Tuesday, 11 September 2012

H J Eysenck

Ceramics class tonight:

My wife bought me this plastic box from a supermarket which I will take into the ceramics class tonight. One turns it upside down and sits the ceramic model on the upturned lid  (which has now become the base) and then places the box itself over the model. This will protect the model from week to week in what is a very student-busy environment and keep it moist - with the assistance of plastic sheeting wrapped around the clay model itself.

Hope it's big enough.



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Ernest Bloch:

Currently listening to The Portland String Quartet playing Ernest Bloch's String Quartet No 1.


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H J Eysenck:

Years ago, writing about IQ, H J Eysenck, the psychologist, said that there was a myth that the intelligence measured by IQ tests was trivial and measured speed of thought rather than profundity.

Ever one to love squashing a myth, Eysenck claimed that the evidence  was that those who were acknowledged as profound thinkers, in fact, also scored higher on IQ tests.

But more recently I have begun to doubt this finding. Over the last several decades I seem to have been permanently surrounded by witty, quick-thinking folk always ready with a quick answer or a well expressed observation. I esteem such folk; and, I still do. But, I'm often disappointed when I hear them entering into discussions of abstract issues: whether moral or political or philosophical or sociological or personal (I use these terms loosely).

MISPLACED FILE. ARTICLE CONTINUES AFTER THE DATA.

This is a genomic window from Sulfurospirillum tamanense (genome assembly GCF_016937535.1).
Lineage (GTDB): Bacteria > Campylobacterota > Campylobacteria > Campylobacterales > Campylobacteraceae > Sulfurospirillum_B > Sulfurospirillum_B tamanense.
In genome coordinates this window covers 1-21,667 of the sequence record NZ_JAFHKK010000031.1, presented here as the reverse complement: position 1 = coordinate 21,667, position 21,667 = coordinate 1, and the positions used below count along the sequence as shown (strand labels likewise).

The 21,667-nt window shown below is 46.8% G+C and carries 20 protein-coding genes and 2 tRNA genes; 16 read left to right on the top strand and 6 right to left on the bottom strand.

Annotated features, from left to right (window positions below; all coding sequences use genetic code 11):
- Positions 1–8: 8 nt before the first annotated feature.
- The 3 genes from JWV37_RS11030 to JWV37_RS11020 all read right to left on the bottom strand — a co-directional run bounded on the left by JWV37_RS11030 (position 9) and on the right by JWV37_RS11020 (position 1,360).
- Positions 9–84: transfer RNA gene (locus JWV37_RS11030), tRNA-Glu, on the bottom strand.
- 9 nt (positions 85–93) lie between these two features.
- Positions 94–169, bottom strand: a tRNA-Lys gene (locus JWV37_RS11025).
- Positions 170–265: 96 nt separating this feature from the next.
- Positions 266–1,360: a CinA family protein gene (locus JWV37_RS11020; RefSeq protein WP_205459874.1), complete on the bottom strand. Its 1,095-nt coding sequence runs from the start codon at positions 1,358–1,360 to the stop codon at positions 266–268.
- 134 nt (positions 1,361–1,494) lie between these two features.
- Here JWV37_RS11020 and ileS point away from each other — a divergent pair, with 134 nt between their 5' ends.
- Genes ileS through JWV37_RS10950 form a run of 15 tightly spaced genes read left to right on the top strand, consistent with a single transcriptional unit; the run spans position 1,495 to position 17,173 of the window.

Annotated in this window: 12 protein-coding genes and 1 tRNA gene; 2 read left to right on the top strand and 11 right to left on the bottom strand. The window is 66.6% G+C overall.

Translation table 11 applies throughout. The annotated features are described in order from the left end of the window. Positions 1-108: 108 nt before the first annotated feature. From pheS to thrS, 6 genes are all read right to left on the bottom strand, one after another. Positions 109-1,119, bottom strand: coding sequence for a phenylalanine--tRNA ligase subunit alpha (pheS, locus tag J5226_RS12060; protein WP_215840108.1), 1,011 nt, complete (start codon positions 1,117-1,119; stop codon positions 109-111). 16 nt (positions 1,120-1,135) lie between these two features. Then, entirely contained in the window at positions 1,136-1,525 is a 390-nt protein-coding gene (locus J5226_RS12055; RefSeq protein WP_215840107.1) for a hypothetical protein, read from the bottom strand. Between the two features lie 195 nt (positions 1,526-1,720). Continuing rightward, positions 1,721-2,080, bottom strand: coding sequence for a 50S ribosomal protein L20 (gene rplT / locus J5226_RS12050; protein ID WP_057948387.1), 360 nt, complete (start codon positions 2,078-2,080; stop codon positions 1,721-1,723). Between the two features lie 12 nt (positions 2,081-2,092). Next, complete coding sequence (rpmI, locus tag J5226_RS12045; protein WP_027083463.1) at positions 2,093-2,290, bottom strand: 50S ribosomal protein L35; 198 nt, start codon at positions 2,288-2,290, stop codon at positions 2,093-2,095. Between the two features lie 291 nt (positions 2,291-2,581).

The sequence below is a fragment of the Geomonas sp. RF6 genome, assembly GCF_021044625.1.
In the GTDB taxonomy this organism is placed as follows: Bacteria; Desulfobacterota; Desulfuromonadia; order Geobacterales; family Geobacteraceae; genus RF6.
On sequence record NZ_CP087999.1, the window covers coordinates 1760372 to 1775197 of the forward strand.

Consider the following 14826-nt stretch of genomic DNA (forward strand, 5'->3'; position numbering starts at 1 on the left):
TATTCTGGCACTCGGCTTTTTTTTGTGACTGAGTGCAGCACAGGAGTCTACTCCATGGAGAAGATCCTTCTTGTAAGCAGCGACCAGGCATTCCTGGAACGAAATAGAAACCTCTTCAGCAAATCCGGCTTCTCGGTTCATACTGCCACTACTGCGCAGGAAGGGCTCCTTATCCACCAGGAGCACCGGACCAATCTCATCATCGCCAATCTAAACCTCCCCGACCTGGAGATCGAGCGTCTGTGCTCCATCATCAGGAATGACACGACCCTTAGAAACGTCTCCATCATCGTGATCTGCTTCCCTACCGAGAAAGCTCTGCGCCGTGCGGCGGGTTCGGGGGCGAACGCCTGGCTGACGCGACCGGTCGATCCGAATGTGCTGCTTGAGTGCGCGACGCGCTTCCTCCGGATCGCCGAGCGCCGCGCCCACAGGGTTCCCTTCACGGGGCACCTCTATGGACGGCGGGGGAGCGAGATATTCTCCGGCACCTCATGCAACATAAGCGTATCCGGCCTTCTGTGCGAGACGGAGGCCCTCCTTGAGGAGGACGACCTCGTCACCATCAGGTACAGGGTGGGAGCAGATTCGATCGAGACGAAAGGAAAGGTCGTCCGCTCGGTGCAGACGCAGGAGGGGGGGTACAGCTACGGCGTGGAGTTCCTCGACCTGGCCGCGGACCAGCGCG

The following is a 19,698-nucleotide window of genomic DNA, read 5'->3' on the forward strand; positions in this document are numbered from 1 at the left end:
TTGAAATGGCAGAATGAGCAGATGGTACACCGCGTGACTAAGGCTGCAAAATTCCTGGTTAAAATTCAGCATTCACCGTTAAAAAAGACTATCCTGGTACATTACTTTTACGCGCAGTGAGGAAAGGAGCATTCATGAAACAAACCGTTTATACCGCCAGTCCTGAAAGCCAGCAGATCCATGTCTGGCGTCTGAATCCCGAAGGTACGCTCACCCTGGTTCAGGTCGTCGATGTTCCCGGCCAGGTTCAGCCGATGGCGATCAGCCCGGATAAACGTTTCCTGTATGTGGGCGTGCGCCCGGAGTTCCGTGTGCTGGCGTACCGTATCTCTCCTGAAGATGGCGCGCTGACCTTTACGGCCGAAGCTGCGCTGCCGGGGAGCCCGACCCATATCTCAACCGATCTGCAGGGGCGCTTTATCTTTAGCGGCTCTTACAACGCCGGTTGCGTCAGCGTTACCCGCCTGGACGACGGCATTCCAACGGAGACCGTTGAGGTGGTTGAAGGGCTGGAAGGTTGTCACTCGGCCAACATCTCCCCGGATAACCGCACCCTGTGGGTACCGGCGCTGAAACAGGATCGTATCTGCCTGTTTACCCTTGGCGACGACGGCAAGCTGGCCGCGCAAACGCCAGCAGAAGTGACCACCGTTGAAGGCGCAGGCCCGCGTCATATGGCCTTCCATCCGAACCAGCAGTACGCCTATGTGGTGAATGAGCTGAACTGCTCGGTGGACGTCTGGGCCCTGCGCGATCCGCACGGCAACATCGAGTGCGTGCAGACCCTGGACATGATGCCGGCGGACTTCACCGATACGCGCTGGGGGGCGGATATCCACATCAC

Firstly, they seem uninterested in sustaining a line of argument about such issues and revert to prejudicial statements that have served them well over the years. Secondly, they seem unable to sustain such a conversation. In particular, they seem unable to marshall relevant facts or knowledge to develop their thoughts.

That sounds like a cruel observation. I don't mean it to be cruel. I'm expressing genuine puzzlement and disappointment. And, I'm willing to be put in my place with a counter-observation eg perhaps I do not entice people to share their more sustained lines of thought with me.

H J Eysenck 1916 - 1997








 


Last night's dinner:

Salmon, black pudding under a tomato sauce, cous cous and avocado.

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